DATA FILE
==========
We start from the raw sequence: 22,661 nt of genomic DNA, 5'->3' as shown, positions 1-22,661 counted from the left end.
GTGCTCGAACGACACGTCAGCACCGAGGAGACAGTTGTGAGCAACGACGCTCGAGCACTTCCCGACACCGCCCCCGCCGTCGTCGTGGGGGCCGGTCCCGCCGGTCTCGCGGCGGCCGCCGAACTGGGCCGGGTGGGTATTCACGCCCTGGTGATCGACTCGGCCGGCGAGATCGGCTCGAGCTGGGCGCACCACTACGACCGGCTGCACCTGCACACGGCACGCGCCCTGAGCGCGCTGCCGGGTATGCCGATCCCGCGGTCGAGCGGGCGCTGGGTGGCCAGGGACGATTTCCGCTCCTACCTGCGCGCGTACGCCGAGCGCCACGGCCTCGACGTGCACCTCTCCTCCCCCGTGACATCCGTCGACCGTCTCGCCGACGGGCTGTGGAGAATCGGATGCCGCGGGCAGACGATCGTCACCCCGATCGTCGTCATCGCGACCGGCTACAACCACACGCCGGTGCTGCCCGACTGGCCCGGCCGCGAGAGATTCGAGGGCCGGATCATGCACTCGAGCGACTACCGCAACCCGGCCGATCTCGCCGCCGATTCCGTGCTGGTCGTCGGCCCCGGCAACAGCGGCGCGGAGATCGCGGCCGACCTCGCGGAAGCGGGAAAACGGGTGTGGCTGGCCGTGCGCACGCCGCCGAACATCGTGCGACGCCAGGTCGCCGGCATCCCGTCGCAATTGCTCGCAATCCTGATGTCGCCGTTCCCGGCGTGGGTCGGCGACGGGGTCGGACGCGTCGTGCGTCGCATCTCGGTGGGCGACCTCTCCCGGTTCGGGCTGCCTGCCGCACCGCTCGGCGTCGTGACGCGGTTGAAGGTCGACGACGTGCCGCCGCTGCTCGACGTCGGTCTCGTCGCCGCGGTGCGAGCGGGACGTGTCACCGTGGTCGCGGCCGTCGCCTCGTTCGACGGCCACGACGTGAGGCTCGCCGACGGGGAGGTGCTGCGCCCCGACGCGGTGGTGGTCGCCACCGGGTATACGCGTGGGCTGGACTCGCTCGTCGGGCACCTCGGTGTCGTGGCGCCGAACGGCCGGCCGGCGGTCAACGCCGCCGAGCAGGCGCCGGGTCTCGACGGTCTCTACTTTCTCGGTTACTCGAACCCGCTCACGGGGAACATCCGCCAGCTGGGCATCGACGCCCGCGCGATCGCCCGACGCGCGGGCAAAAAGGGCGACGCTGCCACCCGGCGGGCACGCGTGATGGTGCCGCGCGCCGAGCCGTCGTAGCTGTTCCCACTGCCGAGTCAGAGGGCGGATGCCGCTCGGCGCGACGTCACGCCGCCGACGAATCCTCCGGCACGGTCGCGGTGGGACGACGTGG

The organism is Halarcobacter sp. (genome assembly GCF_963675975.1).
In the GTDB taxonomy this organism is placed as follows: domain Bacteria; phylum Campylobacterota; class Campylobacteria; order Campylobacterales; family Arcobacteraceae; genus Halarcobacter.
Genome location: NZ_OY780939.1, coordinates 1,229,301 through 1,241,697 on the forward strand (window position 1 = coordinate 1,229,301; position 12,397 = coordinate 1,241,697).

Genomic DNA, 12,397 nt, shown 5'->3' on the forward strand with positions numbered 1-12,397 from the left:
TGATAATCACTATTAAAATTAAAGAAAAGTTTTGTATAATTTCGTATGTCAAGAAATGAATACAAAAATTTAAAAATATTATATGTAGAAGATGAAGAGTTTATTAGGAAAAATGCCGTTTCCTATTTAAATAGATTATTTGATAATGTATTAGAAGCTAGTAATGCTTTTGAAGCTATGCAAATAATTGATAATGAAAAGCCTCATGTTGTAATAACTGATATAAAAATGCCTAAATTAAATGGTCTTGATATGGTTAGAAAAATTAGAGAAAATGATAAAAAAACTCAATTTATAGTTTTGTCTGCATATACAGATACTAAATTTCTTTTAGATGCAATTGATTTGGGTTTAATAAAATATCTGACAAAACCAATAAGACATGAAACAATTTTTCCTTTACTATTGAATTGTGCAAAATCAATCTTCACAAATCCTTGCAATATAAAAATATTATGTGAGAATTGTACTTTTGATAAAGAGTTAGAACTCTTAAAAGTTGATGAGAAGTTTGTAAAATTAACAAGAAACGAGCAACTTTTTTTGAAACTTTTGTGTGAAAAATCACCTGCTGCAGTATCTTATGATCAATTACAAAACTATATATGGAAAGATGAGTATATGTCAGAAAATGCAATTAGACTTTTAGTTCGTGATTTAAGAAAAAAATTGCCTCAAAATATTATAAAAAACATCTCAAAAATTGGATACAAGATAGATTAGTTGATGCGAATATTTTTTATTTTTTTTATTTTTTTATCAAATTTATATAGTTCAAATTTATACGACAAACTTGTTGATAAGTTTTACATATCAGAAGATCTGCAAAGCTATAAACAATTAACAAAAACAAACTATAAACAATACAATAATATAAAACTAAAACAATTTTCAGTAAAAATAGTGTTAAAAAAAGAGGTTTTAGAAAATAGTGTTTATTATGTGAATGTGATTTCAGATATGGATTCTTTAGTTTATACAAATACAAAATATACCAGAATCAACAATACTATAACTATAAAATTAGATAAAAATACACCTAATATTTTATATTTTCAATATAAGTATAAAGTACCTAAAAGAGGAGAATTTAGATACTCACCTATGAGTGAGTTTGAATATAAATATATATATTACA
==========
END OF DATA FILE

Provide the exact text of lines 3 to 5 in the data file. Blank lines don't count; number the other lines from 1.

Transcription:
The organism is Halarcobacter sp. (genome assembly GCF_963675975.1).
In the GTDB taxonomy this organism is placed as follows: domain Bacteria; phylum Campylobacterota; class Campylobacteria; order Campylobacterales; family Arcobacteraceae; genus Halarcobacter.
Genome location: NZ_OY780939.1, coordinates 1,229,301 through 1,241,697 on the forward strand (window position 1 = coordinate 1,229,301; position 12,397 = coordinate 1,241,697).